Reading - June 2015

The Code Book by Simon Singh (2000)
An interesting, accessible, well-written introduction to cryptography and related subjects. Its only drawback (at least in the edition I have) is that it is now out-of-date; it discusses the theoretical possibility of quantum cryptography, which now appears (incredibly) to be a reality.
Guitarist (July 2015 / Issue 395)
The Week (6 June 2015 / Issue 1025)
The Year Of Living Biblically by A.J. Jacobs (2007)
This charts the author's attempt to fulfill all the commands in the Old and New Testaments for a year - not just the obvious ten, but all the minor, obscure, ignored or just plain daft. In doing so, Jacobs isn't attempting to grind any particular axe. It would be easy to conduct this exercise as a way of showing up the ridiculousness of religious fundamentalists or literalists, but he never does, and indeed genuinely tries to understand those who do follow those paths. However, at the end, he reaches the only reasonable conclusion; anyone religious practices a form of "cafeteria religion", and to criticise someone else's choice is pointless.
The Week (13 June 2015 / Issue 1026)
Self Made Man by Norah Vincent (2006)
Predictably Irrational by Dan Ariely (2009)
All the various experiments Ariely and various colleagues have done to show that however logical we like to think we are, it doesn't take much to show we aren't. His main point is to try and inject some sense into market economics which (he says) is all based on the assumption that everyone acts rationally, and is summarised best in one paragraph (which I will have to paraphrase because I can't find it): we don't design roads with the assumption that everyone is always a perfect driver, so why design an economic system assuming that everyone is a perfect economist? Entertaining and thought-provoking.
The End Of Eternity by Isaac Asimov (1955)
Taken of the bookshelf for B to read, but ended up re-reading it myself. Great stuff, but inevitably dated in many respects; it's fascinating how rooted in their own time science fiction stories are, but that said it a lot easier to spot with sixty years perspective!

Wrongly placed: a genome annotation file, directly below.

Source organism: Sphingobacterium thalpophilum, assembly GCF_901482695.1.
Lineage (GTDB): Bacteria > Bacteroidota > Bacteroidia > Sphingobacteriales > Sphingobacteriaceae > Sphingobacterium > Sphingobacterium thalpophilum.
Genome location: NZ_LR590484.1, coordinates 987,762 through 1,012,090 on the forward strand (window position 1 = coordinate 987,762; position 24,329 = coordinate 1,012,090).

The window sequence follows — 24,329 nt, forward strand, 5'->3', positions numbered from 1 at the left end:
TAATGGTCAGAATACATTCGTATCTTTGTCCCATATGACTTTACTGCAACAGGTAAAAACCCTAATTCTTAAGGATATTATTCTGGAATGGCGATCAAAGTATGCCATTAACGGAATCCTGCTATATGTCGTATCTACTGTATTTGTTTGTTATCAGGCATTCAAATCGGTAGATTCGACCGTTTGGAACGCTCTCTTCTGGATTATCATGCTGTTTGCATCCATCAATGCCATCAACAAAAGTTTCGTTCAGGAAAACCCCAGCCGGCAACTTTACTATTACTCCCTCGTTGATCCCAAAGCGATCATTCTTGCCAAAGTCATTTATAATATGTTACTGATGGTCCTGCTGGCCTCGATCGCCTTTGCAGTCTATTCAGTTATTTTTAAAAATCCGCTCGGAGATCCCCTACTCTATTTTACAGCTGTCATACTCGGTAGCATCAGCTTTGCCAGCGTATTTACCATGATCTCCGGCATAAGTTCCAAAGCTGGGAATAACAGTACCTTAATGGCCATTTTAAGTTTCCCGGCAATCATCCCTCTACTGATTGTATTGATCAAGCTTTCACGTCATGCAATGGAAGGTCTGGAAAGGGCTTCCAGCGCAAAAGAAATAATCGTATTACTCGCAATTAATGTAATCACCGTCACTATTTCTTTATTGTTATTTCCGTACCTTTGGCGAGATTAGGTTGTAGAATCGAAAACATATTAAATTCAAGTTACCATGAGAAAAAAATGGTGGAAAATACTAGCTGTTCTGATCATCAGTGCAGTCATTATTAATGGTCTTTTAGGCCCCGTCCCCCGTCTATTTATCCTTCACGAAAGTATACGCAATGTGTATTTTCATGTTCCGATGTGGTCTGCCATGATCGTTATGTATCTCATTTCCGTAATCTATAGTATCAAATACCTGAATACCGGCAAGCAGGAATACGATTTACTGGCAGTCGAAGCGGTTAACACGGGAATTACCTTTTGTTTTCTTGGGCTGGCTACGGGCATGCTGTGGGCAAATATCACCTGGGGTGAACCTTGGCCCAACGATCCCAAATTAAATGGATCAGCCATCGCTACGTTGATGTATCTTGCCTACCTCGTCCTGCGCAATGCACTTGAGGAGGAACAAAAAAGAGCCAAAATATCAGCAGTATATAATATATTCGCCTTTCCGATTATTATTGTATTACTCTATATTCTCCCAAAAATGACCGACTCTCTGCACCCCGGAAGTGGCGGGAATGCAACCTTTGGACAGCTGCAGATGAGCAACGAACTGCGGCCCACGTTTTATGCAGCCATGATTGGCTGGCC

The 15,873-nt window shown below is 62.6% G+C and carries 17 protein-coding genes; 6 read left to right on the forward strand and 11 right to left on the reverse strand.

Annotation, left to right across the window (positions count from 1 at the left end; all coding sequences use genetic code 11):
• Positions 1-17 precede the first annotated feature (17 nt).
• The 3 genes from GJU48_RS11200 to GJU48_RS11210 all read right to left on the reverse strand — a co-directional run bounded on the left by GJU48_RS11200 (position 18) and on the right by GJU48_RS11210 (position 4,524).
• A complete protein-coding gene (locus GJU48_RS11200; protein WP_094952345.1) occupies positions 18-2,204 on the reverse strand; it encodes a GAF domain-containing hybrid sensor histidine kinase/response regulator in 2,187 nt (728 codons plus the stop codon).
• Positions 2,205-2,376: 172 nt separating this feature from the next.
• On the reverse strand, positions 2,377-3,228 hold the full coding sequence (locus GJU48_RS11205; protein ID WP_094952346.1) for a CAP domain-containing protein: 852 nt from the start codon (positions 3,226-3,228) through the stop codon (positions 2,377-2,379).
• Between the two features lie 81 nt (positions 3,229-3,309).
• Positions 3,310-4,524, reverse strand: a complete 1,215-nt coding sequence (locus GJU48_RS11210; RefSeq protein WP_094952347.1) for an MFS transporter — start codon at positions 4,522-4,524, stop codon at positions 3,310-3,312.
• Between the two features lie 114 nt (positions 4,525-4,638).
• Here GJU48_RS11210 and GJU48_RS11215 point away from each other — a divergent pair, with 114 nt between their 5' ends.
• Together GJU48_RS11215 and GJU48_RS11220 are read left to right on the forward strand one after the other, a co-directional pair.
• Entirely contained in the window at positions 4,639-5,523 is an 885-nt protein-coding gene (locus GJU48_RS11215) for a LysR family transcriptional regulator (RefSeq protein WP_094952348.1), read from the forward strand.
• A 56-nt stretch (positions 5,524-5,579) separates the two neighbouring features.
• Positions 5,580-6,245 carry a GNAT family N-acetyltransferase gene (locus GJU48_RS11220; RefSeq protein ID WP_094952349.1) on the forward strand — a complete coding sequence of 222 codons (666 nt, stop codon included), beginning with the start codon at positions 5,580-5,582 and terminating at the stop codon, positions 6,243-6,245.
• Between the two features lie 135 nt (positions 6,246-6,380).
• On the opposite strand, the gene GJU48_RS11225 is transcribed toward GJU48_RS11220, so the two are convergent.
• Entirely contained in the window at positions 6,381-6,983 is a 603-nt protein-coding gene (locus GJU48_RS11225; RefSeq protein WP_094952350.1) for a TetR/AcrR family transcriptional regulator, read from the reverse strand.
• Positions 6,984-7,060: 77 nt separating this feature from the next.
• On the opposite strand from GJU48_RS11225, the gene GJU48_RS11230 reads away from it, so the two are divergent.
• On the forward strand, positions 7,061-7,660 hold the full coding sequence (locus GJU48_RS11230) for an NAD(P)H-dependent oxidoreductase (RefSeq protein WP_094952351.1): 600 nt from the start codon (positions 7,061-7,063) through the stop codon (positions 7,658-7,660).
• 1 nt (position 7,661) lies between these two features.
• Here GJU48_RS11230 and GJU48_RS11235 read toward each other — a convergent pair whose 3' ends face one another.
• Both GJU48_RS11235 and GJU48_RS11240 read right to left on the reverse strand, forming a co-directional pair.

Jeeves And The Feudal Spirit by P.G. Wodehouse (1954)
Fantastically comic writing, of course, but even at the time this was written this must have been an anachronism. Maybe we should call it "out of time". A lovely little story to amuse.
The Week (20 June 2015 / Issue 1027)
The Week (27 June 2015 / Issue 1028)


Self Made Man

Norah Vincent

I first read this about five years along with another book - it served as an unintentional yin to the extreme yang of The Game by Neil Strauss, the notorious chronicle-slash-manual of the "art" of pick-up artists. I've often thought about it since, so I thought re-reading was worthwhile.

The book is like the equivalent of Watching The English but for (American) men - an inside view from an outsider. Norah Vincent spent a year disguised as "Ned", in largely exclusively male environments (including bowling leagues, strip clubs and a monastery) and also in mixed environments (for example, dating) as a man. She discusses and make contrasts between the way men behave amongst themselves and received women's wisdom about how and why men act; and between women's assumptions about men's motives and what she discovers to be their real motives.

Since Norah Vincent is a journalist, this is an account of her journey and resultant opinions rather than anything scientific (is the latter even possible in this context?), but nevertheless she reaches the only reasonable conclusion: whatever generalisations, simplifications and stereotypes women and men hold about each other are both right and wrong. Or, to put it another way, it's not that simple. Yes, the stereotypes exist for a reason. No, that's not the whole story. Duh.

The book struggles a bit with length, since the material doesn't quite stretch, but it would be too much for a Sunday supplement article. Still very interesting. Now if only someone would do it the other way round!